AbstractThe future quasi-biennial oscillation (QBO) in ozone in the equatorial stratosphere is examined by analyzing transient climate simulations due to increasing greenhouse gases (GHGs) and decreasing ozone-depleting substances under the auspices of the Chemistry–Climate Model Initiative. The future (1960–2100) and historical (1979–2010) simulations are conducted with the Meteorological Research Institute Earth System Model. Three climate periods, 1960–85 (past), 1990–2020 (present), and 2040–70 (future) are selected, corresponding to the periods before, during, and after ozone depletion. The future ozone QBO is characterized by increases in amplitude by 15%–30% at 5–10 hPa and decreases by 20%–30% at 40 hPa, compared with the past and present climates; the future and present ozone QBOs increase in amplitude by up to 60% at 70 hPa, compared with the past climate. The increased amplitude at 5–10 hPa suggests that the temperature-dependent photochemistry plays an important role in the enhanced future ozone QBO. The weakening of vertical shear in the zonal wind QBO is responsible for the decreased amplitude at 40 hPa in the future ozone QBO. An interesting finding is that the weakened zonal wind QBO in the lowermost tropical stratosphere is accompanied by amplified QBOs in ozone, vertical velocity, and temperature. Further study is needed to elucidate the causality of amplification about the ozone and temperature QBOs under climate change in conditions of zonal wind QBO weakening.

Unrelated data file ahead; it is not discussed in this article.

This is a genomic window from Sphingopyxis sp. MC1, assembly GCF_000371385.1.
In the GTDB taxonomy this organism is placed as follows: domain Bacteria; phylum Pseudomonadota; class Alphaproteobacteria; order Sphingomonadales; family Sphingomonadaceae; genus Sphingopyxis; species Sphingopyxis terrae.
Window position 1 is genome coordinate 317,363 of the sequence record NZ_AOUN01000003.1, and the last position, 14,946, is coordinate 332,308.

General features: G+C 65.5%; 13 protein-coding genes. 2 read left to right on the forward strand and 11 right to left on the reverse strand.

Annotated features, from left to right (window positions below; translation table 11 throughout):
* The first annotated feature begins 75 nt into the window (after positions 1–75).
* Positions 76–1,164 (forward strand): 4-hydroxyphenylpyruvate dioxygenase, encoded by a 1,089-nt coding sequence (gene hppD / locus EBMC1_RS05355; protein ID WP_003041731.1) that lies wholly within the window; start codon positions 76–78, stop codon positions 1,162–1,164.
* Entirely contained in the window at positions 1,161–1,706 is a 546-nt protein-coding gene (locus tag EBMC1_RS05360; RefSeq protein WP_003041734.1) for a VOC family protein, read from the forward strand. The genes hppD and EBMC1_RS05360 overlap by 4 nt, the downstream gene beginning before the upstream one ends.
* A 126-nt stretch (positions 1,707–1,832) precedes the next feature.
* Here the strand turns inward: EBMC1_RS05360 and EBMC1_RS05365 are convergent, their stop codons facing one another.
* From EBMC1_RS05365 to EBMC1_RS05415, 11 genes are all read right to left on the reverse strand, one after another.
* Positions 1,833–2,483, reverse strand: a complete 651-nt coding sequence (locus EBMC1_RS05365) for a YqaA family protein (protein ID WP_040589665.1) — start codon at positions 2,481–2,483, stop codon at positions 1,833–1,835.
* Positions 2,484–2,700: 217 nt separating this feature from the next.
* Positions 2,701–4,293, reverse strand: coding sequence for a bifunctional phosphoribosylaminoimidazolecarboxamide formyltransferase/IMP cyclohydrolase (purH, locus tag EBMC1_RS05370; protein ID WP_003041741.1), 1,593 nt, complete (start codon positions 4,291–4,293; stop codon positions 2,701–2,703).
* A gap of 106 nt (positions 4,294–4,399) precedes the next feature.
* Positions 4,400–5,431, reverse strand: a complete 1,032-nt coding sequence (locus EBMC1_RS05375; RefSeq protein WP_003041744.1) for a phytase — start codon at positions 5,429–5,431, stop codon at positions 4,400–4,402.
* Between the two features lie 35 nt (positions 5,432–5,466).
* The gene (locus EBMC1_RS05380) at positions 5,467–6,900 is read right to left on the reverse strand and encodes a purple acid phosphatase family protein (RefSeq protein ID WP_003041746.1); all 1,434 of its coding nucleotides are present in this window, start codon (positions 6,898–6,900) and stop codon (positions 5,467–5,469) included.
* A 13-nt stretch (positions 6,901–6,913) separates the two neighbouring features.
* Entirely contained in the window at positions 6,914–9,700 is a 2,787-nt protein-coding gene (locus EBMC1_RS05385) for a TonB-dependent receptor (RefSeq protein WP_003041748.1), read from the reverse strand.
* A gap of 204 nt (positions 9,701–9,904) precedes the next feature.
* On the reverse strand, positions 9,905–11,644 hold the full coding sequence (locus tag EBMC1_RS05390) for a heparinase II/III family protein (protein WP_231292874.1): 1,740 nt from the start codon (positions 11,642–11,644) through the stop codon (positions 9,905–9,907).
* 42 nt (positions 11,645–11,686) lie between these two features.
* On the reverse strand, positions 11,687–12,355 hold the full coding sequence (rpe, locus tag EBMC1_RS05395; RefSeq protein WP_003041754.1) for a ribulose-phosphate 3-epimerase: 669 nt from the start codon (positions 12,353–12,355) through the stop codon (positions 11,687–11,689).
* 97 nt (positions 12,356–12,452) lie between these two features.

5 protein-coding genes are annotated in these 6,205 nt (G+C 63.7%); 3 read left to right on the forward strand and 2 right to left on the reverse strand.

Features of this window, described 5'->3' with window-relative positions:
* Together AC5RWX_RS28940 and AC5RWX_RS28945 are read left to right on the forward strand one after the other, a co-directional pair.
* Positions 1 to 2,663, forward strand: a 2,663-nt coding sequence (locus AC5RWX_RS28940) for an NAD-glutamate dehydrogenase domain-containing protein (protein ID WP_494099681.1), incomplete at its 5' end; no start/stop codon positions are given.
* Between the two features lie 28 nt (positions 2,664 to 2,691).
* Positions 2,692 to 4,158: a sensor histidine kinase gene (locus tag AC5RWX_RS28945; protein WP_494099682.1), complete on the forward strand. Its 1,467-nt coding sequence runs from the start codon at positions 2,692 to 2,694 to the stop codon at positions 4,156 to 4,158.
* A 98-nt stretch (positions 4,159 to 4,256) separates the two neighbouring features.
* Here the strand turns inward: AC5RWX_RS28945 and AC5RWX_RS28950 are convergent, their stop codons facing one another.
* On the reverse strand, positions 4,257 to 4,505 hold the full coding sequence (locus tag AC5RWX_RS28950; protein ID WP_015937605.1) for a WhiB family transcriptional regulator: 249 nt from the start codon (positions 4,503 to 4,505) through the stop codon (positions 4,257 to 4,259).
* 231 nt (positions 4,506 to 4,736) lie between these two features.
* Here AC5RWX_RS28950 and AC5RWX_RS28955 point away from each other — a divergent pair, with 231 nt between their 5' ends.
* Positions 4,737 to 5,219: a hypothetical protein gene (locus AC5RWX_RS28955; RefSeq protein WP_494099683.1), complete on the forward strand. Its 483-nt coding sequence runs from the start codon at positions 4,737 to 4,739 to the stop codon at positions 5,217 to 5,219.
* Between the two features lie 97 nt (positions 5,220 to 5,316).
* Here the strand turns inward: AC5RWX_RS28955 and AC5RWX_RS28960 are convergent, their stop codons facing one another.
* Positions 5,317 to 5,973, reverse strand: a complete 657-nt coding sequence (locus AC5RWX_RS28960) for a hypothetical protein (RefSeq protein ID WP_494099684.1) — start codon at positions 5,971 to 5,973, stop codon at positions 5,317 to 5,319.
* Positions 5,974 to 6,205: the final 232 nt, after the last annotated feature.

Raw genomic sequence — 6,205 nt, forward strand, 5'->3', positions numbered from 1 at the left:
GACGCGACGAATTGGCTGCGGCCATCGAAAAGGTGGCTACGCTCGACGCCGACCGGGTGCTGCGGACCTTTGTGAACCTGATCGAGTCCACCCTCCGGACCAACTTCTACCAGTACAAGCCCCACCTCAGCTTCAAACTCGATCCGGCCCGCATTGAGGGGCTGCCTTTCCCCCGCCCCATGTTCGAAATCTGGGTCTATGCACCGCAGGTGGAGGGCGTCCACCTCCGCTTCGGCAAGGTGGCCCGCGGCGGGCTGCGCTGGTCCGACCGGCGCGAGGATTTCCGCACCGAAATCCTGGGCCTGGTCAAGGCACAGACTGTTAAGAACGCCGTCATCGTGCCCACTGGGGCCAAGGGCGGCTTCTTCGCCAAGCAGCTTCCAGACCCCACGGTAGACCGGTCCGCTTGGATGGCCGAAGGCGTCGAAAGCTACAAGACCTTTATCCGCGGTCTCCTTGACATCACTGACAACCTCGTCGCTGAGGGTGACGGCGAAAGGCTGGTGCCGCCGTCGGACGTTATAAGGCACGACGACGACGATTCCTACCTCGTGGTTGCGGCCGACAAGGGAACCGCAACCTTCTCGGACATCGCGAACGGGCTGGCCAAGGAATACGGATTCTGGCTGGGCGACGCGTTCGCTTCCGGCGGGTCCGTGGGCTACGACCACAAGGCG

Journal of Climate – American Meteorological Society
Published: Sep 20, 2017
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